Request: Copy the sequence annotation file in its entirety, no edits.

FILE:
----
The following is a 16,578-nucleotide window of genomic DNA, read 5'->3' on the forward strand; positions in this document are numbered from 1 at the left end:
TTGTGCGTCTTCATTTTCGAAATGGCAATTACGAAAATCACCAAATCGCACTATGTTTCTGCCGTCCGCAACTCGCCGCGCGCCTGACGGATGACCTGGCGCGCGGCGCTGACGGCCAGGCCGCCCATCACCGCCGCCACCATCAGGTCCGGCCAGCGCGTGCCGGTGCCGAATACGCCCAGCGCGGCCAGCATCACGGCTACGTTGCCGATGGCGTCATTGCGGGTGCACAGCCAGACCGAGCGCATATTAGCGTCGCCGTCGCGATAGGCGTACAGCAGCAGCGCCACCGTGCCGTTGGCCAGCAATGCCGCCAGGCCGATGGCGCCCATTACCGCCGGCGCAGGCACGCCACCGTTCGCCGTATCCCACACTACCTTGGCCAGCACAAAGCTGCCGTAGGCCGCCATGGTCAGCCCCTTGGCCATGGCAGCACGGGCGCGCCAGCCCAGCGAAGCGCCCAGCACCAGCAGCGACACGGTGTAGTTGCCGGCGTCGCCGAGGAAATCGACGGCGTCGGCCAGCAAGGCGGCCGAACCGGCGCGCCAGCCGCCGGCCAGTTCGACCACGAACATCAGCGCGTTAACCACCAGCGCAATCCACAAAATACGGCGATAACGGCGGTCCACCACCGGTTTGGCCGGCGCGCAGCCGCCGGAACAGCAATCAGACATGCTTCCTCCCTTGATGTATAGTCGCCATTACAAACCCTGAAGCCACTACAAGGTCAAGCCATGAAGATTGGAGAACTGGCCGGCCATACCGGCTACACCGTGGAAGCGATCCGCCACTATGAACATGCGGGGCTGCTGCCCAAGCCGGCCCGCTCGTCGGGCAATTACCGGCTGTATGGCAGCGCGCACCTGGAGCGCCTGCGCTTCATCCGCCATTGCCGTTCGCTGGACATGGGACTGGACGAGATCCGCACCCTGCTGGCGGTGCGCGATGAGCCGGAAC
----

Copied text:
The following is a 16,578-nucleotide window of genomic DNA, read 5'->3' on the forward strand; positions in this document are numbered from 1 at the left end:
TTGTGCGTCTTCATTTTCGAAATGGCAATTACGAAAATCACCAAATCGCACTATGTTTCTGCCGTCCGCAACTCGCCGCGCGCCTGACGGATGACCTGGCGCGCGGCGCTGACGGCCAGGCCGCCCATCACCGCCGCCACCATCAGGTCCGGCCAGCGCGTGCCGGTGCCGAATACGCCCAGCGCGGCCAGCATCACGGCTACGTTGCCGATGGCGTCATTGCGGGTGCACAGCCAGACCGAGCGCATATTAGCGTCGCCGTCGCGATAGGCGTACAGCAGCAGCGCCACCGTGCCGTTGGCCAGCAATGCCGCCAGGCCGATGGCGCCCATTACCGCCGGCGCAGGCACGCCACCGTTCGCCGTATCCCACACTACCTTGGCCAGCACAAAGCTGCCGTAGGCCGCCATGGTCAGCCCCTTGGCCATGGCAGCACGGGCGCGCCAGCCCAGCGAAGCGCCCAGCACCAGCAGCGACACGGTGTAGTTGCCGGCGTCGCCGAGGAAATCGACGGCGTCGGCCAGCAAGGCGGCCGAACCGGCGCGCCAGCCGCCGGCCAGTTCGACCACGAACATCAGCGCGTTAACCACCAGCGCAATCCACAAAATACGGCGATAACGGCGGTCCACCACCGGTTTGGCCGGCGCGCAGCCGCCGGAACAGCAATCAGACATGCTTCCTCCCTTGATGTATAGTCGCCATTACAAACCCTGAAGCCACTACAAGGTCAAGCCATGAAGATTGGAGAACTGGCCGGCCATACCGGCTACACCGTGGAAGCGATCCGCCACTATGAACATGCGGGGCTGCTGCCCAAGCCGGCCCGCTCGTCGGGCAATTACCGGCTGTATGGCAGCGCGCACCTGGAGCGCCTGCGCTTCATCCGCCATTGCCGTTCGCTGGACATGGGACTGGACGAGATCCGCACCCTGCTGGCGGTGCGCGATGAGCCGGAAC